It is a busy time for Mars at the moment.
This month the Red Planet entered its new year, what is known as Year 36, and it has not long been overtaken by Earth in its orbit of the Sun.
The distance between Earth and Mars constantly changes because of their different speeds around the Sun, therefore the optimum launch window for missions is just once every 26 months.
Many are anticipating the touchdown of Nasa's Perseverance rover - the most sophisticated vehicle ever sent to land on a planet - on 18 February.
However, the Red Planet is already being closely observed.
Since its launch in 2016 and its subsequent orbit insertion around Mars, an instrument named the Colour and Stereo Surface Imaging System (CaSSIS) has been used to enhance scientists' knowledge of the planet's surface.
The camera is travelling with the European Space Agency's (Esa) Exomars Trace Gas Orbiter, which is studying methane and other rare gases in the Martian atmosphere.
The technical goal of CaSSIS is to look at potential landing sites for future missions - one being Esa's Exomars mission that is due to launch in 2022.
However, as part of its scientific activities, it has also observed a variety of minerals, canyons, craters and other geological features on the surface.
The images, which have been published on Instagram, also show frost deposits and dust storms.
Prof Nicolas Thomas, from Oswestry in Shropshire, built the high-resolution instrument and leads the project at the University of Bern, Switzerland, which has now taken more than 20,000 images of Mars.
"There are things that we already know about, but we have got lots more information by using CaSSIS.
"The ability of CaSSIS to see sedimentary layering in some areas is very interesting," he told BBC News.
"The other thing I like is we have seen remarkable numerous dust devil tracks on the surface on Mars.
"It stands out in a way that it has never done when we used other instruments."
Over the past few months, CaSSIS has been taking up to 300 images per week.
The instrument has a strong colour capability so the team combines its findings with those of Nasa's ultra-high resolution imaging system, HiRISE, which flies on the Mars Reconnaissance Orbiter.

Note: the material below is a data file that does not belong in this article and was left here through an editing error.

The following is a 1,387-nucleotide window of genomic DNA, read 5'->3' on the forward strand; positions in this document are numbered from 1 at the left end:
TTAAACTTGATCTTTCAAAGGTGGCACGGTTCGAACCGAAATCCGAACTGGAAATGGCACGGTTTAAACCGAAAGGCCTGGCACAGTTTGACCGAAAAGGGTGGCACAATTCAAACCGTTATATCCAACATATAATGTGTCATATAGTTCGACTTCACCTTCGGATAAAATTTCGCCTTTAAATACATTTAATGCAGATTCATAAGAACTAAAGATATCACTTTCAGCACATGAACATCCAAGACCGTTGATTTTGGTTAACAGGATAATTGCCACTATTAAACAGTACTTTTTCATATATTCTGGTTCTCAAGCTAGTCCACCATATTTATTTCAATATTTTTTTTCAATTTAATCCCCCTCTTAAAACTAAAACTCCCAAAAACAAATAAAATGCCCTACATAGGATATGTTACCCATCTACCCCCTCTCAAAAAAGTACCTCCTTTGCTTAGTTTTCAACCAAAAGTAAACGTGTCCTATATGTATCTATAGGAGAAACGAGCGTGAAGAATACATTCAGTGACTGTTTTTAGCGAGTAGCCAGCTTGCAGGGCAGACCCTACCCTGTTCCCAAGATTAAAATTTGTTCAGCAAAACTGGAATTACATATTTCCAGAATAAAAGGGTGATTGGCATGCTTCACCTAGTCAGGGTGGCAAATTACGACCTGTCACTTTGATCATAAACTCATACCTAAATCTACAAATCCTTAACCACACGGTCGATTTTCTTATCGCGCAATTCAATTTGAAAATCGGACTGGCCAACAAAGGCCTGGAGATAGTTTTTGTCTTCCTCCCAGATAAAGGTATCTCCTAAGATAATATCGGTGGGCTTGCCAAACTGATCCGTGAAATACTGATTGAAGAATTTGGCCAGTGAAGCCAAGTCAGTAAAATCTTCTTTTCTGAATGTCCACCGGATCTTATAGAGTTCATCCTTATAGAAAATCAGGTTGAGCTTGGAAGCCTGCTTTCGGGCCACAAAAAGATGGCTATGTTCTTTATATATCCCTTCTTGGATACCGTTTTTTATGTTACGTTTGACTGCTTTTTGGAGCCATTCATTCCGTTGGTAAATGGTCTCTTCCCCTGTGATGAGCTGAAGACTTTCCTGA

"We are very much working together right now in the scientific field," Prof Thomas said.
An area of the Red Planet CaSSIS has photographed is a region near Sisyphi Tholus, where frost deposits have been documented.
At high latitudes, carbon dioxide ice and frost develop, which can be seen with the cracks in the terrain.
How does CaSSIS work?
The team selects specific targets from a database before capturing them.
CaSSIS flies over the surface at about 3km/s, so the images have to be taken very quickly. The exposure time for the images is only 1.5ms.
"We get around 4.5m per pixel on the surface from a distance of about 400 km - so it is a little like looking at a bus in London from Liverpool," Prof Thomas explains.
The camera uses false-colour imagery to enrich its findings.
The colours differ from how they would appear to the human eye, but it helps the CaSSIS team search for different minerals that reflect sunlight in different colours.
"We wanted CaSSIS to do science so we decided not to put simple red, green and blue colours into the camera system, but optimise the colours for science return," Prof Thomas added.
One of the sites the CaSSIS team has looked at is the Jezero Crater.
This is where Nasa's Perseverance rover is due to land next week before it starts its search for evidence of past life on the planet.
Prof Thomas said the team typically has four to six opportunities per year to take pictures of sites like Jezero.
Five days after the expected touchdown of Perseverance, CaSSIS hopes to capture its parachute and heat-shield discarded during the landing.
"We've got permission, so if it touches down successfully on the surface then all is good and we should see its heat-shield.
"However, if it lands upside down or in a wrong place somehow, then we will help search for it," Prof Thomas added.
The camera will continue orbiting and is scheduled to assist ExoMars with its mission in 2022.
Prof Thomas is hoping the project will run until at least 2025.